Thirty-six male Sprague-Dawley rats (228.1 ± 12.5 g) were equally divided by weight into 2 groups (n = 18) and provided free access to 1 of 2 diets of equal energy densities differing only in a portion of the carbohydrate. Diets contained 20% carbohydrate (by weight of total diet) from either clover honey or sucrose. After 33 days, epididymal fat pads were excised and weighed, and blood was collected for analyses of serum concentrations of lipids, glucose, and markers of adiposity and inflammation. Body weight gain was 14.7% lower (P ≤ .05) for rats fed honey, corresponding to a 13.3% lower (P ≤ .05) consumption of food/energy, whereas food efficiency ratios were nearly identical. Epididymal fat weight was 20.1% lower (P ≤ .05) for rats fed honey.

We've known that honey does contain "small amounts of a wide array of vitamins, minerals, amino acids and antioxidants". Now we know it also helps maintain healthy weight. Next time when deciding what sweetener to use, consider honey.

Photo:  AttributionShare Alike Some rights reserved by mynameisharsha

Jennifer Lance at Permalink social bookmarking

February 16, 2011

Two Degrees: Every Bar = Nutrition Pack for Hungry Child in Malawi

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Two Degrees is a unique company offering all natural, gluten-free fruit and nut bars. In exchange for every bar purchased, children in Malawi are fed.

For every Two Degrees nutrition bar sold, a medically-formulated nutrition pack is delivered to a malnourished child around the world. With the launch of Two Degrees nutrition bars, consumers can now feed a hungry child by purchasing food that tastes good and does good for the global community at www.twodegreesfood.com.

"Two degrees of separation is all that stands between Americans and the 200 million hungry children around the globe," says 24-year-old social entrepreneur Will Hauser, who co-founded Two Degrees Food. "We see ourselves not just as an innovative food company, but as a movement against childhood hunger. Our customers can join us in this fight through simple, everyday purchases of delicious Two Degrees nutrition bars."


Two Degrees bars are delicious; however, they are not made from organically-grown ingredients. I like the concept of the company, but I think that they should be supporting healthy nutrition in both the rich and impoverished countries with organic ingredients.


Disclosure: I was sent free samples of these products to review. No prior assurances were given as to whether the review be positive or negative.

Jennifer Lance at Permalink social bookmarking

February 15, 2011

Where's the Beef? Taco Bell Uses only 36% Beef

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Hopefully if you are reading Really Natural, you do not frequent fast food restaurants. Not only is the quality of the food poor and caloric intake high, there are often issues of mislabeling or misleading consumers. Take for example Taco Bell.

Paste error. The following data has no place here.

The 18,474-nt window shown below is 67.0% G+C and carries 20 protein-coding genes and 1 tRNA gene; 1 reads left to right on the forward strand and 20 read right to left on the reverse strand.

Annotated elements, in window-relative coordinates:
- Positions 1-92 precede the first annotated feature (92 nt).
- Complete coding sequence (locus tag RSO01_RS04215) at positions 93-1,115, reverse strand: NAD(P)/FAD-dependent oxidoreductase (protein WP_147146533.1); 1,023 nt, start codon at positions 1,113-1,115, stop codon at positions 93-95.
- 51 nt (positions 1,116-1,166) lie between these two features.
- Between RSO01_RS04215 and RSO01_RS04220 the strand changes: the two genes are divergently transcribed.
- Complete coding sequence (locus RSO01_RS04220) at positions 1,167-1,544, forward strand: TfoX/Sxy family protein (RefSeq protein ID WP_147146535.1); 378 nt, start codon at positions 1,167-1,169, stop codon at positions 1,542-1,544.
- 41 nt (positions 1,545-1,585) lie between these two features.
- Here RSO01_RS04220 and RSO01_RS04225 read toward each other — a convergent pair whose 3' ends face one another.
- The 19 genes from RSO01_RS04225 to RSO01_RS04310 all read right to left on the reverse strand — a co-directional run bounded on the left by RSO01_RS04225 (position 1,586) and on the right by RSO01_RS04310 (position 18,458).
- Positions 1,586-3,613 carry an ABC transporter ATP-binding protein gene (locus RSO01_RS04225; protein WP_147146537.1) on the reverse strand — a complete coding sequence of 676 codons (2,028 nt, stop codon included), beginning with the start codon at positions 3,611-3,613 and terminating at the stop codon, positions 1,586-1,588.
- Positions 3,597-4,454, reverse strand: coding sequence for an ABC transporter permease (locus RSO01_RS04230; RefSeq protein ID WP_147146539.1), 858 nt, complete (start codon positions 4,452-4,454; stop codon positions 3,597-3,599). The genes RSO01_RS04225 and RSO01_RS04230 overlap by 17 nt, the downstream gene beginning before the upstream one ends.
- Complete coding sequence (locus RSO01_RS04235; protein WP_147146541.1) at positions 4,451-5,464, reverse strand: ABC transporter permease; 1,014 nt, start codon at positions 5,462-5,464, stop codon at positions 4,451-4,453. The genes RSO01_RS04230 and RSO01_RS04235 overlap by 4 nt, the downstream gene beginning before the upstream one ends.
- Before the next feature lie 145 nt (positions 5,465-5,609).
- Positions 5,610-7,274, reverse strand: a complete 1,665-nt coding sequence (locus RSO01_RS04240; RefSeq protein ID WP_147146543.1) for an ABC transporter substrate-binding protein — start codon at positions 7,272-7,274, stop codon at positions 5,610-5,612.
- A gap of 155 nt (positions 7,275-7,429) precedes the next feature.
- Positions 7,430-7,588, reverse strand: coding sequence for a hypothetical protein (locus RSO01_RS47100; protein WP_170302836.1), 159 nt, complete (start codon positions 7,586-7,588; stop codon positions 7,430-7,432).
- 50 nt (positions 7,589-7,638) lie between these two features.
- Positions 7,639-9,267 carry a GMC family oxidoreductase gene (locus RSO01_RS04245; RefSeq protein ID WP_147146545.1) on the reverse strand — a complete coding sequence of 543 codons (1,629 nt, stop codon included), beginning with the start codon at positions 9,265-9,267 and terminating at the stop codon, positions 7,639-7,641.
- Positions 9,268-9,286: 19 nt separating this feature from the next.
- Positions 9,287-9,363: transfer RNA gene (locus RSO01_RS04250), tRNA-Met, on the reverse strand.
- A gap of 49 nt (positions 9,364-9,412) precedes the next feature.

"Where's the beef?" may have been the motto of the Wendy's fast food chain many years ago; however, it is applicable today for Taco Bell not because of small quantities, but because of actual beef content. In fact, a lawsuit has been filed about their "meat filling". The Consumerist reports:

The suit claims that Taco Bell's meat-like offering is filled with extenders and other non-meat substances listed in the lawsuit like water, "Isolated Oat Product," wheat oats, soy lecithin, maltodrextrin, anti-dusting agent, autolyzed yeast extract, modified corn starch and sodium phosphate as well as beef and seasonings. Yum!

As the USDA definition in the lawsuit says, to be called "ground beef," the product must "consist of chopped fresh and/or frozen beef with or without seasoning and without the addition of beef fat as such, shall not contain more than 30 percent fat, and shall not contain added water, phosphates, binders, or extenders."

Dr. Mercola further explains why it isn't even food, let alone beef:

Taco Bell is known for its inexpensive Mexican food available at all hours of the night -- not their dedication to serving healthy food. Still, passing off "taco meat filling" that contains only 36 percent actual meat as "beef" is pretty low, even for Taco Bell....

There are major incentives to center your diet on real foods as opposed to "food products" like the ones sold at Taco Bell and other fast-food outlets, the primary one being it is essential for optimal health. Real foods also taste delicious, and when bought from sustainable sources help to protect the environment. It's actually very easy to tell the difference. Real food almost always has the following characteristics:

  • Grown
  • Variable quality
  • Spoils fast
  • Requires preparation
  • Vibrant colors, rich textures
  • Authentically flavorful
  • Strong connection to land and culture
"Food products," meanwhile, tend to have these traits:

Produced, manufactured


  • Neat, convenient

  • Always the same

  • Keeps forever

  • Instant results

  • Dull, bland

  • Artificially flavorful

  • No connection to land or culture

Gizmodo posted a photo of what appears to be the label from a package of Taco Bell's taco meat filling, and you can see very clearly that it meets the definition for a food product, not a real food.

Photo:  Attribution Some rights reserved by compujeramey

Jennifer Lance at Permalink social bookmarking